Thursday, November 10, 2005

New offer to Iran on atomic work reported

The Boston Globe:

November 10, 2005

WASHINGTON -- The Bush administration and three European allies have approved a new offer that will be made to Iran to head off a confrontation over its suspected nuclear weapons program, The New York Times reported today. The proposal would permit Iran to conduct very limited nuclear activities on its own soil but would move the process of enriching uranium to Russia, American and European officials told the Times. The proposal was discussed Tuesday at a meeting between Secretary of State Condoleezza Rice and Mohamed ElBaradei, the director general of the International Atomic Energy Agency, the United Nations' nuclear monitoring agency, according to the newspaper. ElBaradei will take the proposal to Iran on behalf of Britain, Germany, France, and the United States, officials told the Times. But one senior official described by the Times as ''deeply involved" in creating the proposal was skeptical that Iran would accept it.


Governors fired amid vote fraud allegations

BAKU -- President Ilham Aliev fired two regional governors for interfering with the count from last weekend's parliamentary elections, his office said yesterday after thousands of angry demonstrators crammed a square in Baku to protest alleged vote fraud. The governors of the Surakhani and Sabirabad regions were ousted amid international criticism of the balloting. Thousands of people rallied in the capital to demand free elections, answering a call by the opposition movement following Sunday's parliamentary balloting, which international observers said did not meet democratic standards. (AP)


UN is asked to join talks on Hariri probes

DAMASCUS -- Syria's top prosecutor has invited the chief UN investigator in the assassination of a former Lebanese prime minister for talks on coordinating the UN probe with Syria's newly opened one, the official news agency reported yesterday. Prosecutor-General Ghada Murad, who heads the Syrian probe into Rafik Hariri's slaying, has asked UN investigator Detlev Mehlis to come to Damascus ''to search for the best means and mechanisms of cooperating between the two commissions," the Syrian Arab News Agency said. In a letter to Mehlis, Murad said her commission ''highly appreciates your mission and is keen to unveil the full truth, and expresses its readiness to cooperate and coordinate fully with you," SANA reported. (AP)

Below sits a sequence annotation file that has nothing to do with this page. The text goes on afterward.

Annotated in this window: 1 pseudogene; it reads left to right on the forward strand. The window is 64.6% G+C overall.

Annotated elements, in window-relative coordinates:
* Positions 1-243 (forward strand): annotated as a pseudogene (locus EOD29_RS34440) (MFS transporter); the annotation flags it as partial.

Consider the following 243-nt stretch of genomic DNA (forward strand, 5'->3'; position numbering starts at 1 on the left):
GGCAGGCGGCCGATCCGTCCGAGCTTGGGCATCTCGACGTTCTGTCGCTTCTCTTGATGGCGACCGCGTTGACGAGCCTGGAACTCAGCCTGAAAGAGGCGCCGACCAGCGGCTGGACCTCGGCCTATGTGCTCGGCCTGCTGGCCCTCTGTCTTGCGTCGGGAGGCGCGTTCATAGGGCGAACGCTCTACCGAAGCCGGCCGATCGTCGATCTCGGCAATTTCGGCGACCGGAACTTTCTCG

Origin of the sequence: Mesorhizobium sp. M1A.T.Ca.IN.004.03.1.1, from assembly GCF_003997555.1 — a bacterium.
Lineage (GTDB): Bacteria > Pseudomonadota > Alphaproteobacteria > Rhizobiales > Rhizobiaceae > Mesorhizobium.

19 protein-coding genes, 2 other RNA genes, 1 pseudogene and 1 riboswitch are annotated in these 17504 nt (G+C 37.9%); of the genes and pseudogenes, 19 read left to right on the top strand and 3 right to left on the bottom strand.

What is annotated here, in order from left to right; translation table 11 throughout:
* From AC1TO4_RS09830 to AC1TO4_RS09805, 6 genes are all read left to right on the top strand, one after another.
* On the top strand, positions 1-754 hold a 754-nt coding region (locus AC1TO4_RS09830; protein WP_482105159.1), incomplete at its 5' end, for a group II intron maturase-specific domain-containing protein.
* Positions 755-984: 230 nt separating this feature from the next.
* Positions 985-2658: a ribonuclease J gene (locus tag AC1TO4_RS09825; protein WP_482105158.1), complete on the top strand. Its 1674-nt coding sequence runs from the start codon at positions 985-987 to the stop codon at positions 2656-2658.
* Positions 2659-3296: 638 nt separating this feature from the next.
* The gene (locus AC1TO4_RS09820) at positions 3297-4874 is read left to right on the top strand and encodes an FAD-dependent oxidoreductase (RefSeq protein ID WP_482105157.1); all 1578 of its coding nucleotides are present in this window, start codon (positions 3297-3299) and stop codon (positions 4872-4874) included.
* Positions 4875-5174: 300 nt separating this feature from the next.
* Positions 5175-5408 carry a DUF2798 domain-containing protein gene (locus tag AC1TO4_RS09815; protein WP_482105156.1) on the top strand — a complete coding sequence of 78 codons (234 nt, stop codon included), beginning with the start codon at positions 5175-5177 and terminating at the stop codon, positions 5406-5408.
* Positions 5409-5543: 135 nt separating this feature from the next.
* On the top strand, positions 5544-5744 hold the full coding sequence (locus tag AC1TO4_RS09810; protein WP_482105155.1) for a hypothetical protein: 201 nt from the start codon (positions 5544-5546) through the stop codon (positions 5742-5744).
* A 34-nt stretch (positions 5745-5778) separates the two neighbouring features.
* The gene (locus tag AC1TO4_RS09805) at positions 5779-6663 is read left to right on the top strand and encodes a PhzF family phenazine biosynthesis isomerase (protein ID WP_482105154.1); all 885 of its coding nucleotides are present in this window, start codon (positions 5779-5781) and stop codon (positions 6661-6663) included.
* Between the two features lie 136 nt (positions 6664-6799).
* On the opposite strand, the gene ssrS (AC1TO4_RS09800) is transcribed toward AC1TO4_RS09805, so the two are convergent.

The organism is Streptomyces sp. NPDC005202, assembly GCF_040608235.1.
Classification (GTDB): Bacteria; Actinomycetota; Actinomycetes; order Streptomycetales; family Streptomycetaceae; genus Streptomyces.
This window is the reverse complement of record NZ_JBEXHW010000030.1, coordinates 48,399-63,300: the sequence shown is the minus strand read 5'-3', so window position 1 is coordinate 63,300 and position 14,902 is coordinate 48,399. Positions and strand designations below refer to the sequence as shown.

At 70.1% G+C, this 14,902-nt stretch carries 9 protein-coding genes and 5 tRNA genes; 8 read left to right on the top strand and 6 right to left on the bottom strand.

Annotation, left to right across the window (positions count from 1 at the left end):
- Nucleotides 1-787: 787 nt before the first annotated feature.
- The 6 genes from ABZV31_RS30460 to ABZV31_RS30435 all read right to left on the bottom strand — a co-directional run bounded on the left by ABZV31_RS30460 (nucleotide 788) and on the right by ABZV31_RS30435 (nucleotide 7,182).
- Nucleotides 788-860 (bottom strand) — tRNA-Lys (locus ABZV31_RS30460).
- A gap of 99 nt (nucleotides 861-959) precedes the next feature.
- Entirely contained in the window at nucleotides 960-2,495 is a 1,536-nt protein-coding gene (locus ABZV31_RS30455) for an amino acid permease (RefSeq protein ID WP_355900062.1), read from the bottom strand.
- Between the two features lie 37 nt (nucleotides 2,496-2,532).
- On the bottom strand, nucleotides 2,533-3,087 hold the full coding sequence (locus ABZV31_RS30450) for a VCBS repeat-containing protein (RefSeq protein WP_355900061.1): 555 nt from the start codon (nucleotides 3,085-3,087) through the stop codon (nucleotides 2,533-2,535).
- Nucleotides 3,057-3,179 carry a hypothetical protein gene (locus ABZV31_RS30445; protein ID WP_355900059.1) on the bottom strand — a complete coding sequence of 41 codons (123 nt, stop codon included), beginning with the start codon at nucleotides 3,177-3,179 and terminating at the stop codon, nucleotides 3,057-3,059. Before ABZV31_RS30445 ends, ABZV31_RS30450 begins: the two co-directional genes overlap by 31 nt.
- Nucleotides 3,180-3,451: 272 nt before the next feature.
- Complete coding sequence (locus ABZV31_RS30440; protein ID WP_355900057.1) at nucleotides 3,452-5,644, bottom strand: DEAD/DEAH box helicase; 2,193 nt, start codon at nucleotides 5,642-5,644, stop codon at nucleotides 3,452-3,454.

Hezbollah blamed in 1994 bomb blast

BUENOS AIRES -- The bomber who detonated a van packed with explosives outside a Jewish community center in 1994, killing 85 people in Argentina's worst terrorist attack, has been identified as a Hezbollah militant, a prosecutor said yesterday. Prosecutor Alberto Nisman said in a statement that Ibrahim Hussein Berro, a Lebanese citizen and member of the Iranian-backed Hezbollah, carried out the attack, which leveled the community center in downtown Buenos Aires. Leaders of Argentina's Jewish community have alleged that Iran had organized the attack. Iran has repeatedly denied the accusation. (AP)


Union members held after demonstration

HARARE -- Police charged more than 100 trade unionists with public disorder yesterday, one day after arresting them as they tried to march against worsening poverty in a country crippled by shortages, their lawyer said. Lawyer Alec Muchadehama said police had charged the 119 members of the Zimbabwe Congress of Trade Unions under security laws critics say are aimed at stifling opposition to President Robert Mugabe's government. The group was being held in Chitungwiza, some 19 miles southwest of the capital Harare, he added. (Reuters)


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